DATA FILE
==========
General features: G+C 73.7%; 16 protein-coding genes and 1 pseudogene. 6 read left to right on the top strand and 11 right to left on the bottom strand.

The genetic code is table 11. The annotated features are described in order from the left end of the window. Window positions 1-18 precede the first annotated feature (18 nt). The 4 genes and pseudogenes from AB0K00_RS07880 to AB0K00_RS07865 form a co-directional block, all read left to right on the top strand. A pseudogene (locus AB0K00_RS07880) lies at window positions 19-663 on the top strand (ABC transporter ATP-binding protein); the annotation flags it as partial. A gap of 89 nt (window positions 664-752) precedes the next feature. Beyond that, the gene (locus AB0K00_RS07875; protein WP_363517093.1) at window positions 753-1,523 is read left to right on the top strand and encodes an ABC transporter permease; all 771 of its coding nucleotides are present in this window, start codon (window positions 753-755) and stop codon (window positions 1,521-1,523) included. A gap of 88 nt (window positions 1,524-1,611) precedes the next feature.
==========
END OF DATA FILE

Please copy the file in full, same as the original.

General features: G+C 73.7%; 16 protein-coding genes and 1 pseudogene. 6 read left to right on the top strand and 11 right to left on the bottom strand.

The genetic code is table 11. The annotated features are described in order from the left end of the window. Window positions 1-18 precede the first annotated feature (18 nt). The 4 genes and pseudogenes from AB0K00_RS07880 to AB0K00_RS07865 form a co-directional block, all read left to right on the top strand. A pseudogene (locus AB0K00_RS07880) lies at window positions 19-663 on the top strand (ABC transporter ATP-binding protein); the annotation flags it as partial. A gap of 89 nt (window positions 664-752) precedes the next feature. Beyond that, the gene (locus AB0K00_RS07875; protein WP_363517093.1) at window positions 753-1,523 is read left to right on the top strand and encodes an ABC transporter permease; all 771 of its coding nucleotides are present in this window, start codon (window positions 753-755) and stop codon (window positions 1,521-1,523) included. A gap of 88 nt (window positions 1,524-1,611) precedes the next feature.